Aviation article(s)
September 24, 2020

The International Air Transport Association (IATA) said the second-quarter losses recorded by the industry surpassed the annual industry-wide loss it suffered during the financial crisis over a decade ago.


IATA said based on a sample of airline financial results for the second quarter, representing 71% of global revenue passenger kilometers (RPKs), it showed an industry net loss of US$31.6 billion, with an EBIT margin of -97%.


"This quarterly net post-tax loss surpassed the annual industry-wide loss in the 2008 financial crisis," IATA said.


IATA noted that North American carriers suffered the largest losses, although some Asia Pacific airlines turned to profitability after posting large losses in the first quarter by reorganising their cargo business and benefiting from high cargo yields.


Q2 saw worst performance of industry


Meanwhile, IATA also confirmed that the second quarter saw the airline industry's worst quarterly performance based on its Airlines Financial Monitor for July-August.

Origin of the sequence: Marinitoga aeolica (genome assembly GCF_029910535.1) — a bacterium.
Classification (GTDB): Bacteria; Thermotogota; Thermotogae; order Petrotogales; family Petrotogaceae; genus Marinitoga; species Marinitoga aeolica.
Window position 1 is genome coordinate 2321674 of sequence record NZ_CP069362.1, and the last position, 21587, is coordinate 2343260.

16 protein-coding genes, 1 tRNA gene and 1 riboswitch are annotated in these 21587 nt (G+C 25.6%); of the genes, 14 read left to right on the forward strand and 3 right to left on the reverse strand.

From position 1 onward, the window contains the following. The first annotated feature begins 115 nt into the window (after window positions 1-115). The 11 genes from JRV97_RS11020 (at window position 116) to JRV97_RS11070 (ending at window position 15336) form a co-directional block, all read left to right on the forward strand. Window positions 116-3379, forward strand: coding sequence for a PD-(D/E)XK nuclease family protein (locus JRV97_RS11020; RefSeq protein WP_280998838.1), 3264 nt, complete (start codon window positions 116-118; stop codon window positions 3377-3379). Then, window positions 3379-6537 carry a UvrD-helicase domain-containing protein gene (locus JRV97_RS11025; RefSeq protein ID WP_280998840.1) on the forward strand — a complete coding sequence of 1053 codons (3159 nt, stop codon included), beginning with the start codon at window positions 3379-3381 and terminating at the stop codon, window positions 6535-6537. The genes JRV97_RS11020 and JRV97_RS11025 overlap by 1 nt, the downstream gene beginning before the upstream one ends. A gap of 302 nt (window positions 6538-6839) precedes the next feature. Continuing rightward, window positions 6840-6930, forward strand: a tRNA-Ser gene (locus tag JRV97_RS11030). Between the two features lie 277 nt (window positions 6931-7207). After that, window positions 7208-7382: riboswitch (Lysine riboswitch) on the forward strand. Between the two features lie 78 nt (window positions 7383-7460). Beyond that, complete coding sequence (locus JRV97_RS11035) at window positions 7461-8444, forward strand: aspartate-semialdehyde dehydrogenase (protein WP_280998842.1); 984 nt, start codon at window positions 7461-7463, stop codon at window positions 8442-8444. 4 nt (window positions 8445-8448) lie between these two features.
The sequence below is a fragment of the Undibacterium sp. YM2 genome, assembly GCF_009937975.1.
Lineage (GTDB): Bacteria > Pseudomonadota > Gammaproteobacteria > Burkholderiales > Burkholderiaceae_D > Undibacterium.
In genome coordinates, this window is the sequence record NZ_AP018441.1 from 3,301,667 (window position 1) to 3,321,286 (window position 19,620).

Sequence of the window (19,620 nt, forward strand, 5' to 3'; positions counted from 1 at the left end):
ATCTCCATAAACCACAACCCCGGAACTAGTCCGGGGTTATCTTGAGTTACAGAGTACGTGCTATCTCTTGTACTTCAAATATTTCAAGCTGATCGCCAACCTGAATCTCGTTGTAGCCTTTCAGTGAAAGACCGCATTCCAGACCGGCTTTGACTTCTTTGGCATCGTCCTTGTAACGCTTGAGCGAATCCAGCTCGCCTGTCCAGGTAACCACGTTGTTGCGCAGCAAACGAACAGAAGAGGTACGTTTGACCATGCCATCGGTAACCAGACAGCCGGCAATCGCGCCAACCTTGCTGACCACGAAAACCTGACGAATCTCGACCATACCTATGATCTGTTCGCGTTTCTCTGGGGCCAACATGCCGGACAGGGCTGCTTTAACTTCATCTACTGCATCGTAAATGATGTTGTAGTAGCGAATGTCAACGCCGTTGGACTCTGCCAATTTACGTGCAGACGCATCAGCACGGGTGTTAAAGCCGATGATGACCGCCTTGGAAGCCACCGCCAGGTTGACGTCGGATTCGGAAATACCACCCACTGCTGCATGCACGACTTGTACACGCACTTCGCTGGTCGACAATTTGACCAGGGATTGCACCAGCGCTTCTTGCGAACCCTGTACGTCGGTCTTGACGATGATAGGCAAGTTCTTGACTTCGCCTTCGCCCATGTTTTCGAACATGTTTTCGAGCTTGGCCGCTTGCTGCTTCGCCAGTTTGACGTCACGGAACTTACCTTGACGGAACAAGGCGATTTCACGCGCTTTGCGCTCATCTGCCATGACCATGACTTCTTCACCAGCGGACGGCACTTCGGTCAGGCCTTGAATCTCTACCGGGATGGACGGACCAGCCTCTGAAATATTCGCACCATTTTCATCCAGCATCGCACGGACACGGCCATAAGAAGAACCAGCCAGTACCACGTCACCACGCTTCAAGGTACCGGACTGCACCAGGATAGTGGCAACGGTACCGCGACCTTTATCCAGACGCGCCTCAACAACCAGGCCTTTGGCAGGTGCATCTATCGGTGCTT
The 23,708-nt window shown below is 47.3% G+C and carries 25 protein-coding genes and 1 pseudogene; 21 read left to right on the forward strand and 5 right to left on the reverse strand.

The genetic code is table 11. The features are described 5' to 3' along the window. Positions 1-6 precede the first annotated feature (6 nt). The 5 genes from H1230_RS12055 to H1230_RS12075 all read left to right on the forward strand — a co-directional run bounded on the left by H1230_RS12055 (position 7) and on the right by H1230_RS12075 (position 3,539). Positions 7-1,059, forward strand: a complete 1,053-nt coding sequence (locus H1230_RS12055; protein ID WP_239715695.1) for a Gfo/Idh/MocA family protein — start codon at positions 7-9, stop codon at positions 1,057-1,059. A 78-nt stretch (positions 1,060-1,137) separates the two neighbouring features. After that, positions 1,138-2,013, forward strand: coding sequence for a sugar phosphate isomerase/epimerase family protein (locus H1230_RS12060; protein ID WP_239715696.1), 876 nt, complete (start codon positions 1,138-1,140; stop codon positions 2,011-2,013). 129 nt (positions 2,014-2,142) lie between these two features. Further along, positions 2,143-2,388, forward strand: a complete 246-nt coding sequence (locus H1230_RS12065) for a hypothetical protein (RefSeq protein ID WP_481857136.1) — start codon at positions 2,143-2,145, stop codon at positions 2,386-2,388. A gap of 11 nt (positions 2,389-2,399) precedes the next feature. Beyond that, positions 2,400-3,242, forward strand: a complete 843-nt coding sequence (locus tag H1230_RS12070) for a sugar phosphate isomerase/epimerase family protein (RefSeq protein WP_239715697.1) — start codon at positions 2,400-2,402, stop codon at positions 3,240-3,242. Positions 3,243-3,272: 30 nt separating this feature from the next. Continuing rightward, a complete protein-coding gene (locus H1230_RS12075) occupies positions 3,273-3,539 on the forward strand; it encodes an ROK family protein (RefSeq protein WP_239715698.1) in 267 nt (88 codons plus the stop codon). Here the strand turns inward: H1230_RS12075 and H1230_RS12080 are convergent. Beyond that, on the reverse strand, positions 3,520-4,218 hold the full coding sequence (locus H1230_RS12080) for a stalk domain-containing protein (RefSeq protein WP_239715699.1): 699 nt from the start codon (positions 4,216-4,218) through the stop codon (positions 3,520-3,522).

"2Q2020 financial data confirmed the airline industry had its worst quarterly financial performance. Although airlines took steps to limit their losses by taking cost cutting measures and focusing on cargo business as an additional source of revenue, operating losses increased sharply resulting in a substantial drain on cash," the airline industry group said.


IATA said the world airlines share price index rose in August 2020, but is still over 40% down on the year so far. Its monthly performance outpaced wider equity markets for the first time since the beginning of the pandemic amidst positive news related to quick COVID-19 testing and vaccine development.


It noted that oil and jet fuel prices prices rebounded recently with the supply disruptions, but the outlook for global oil demand is still fragile indicating the recent rally in prices could be temporary.


"Both passenger and cargo demand continued their gradual recovery in August 2020. However, the pace of recovery in passenger demand lagged the rise in seat capacity, likely increasing cash burn of airlines," IATA said.


It noted that restarting the network in response to weak and varying travel demand patterns also continues to be a challenge for airlines.

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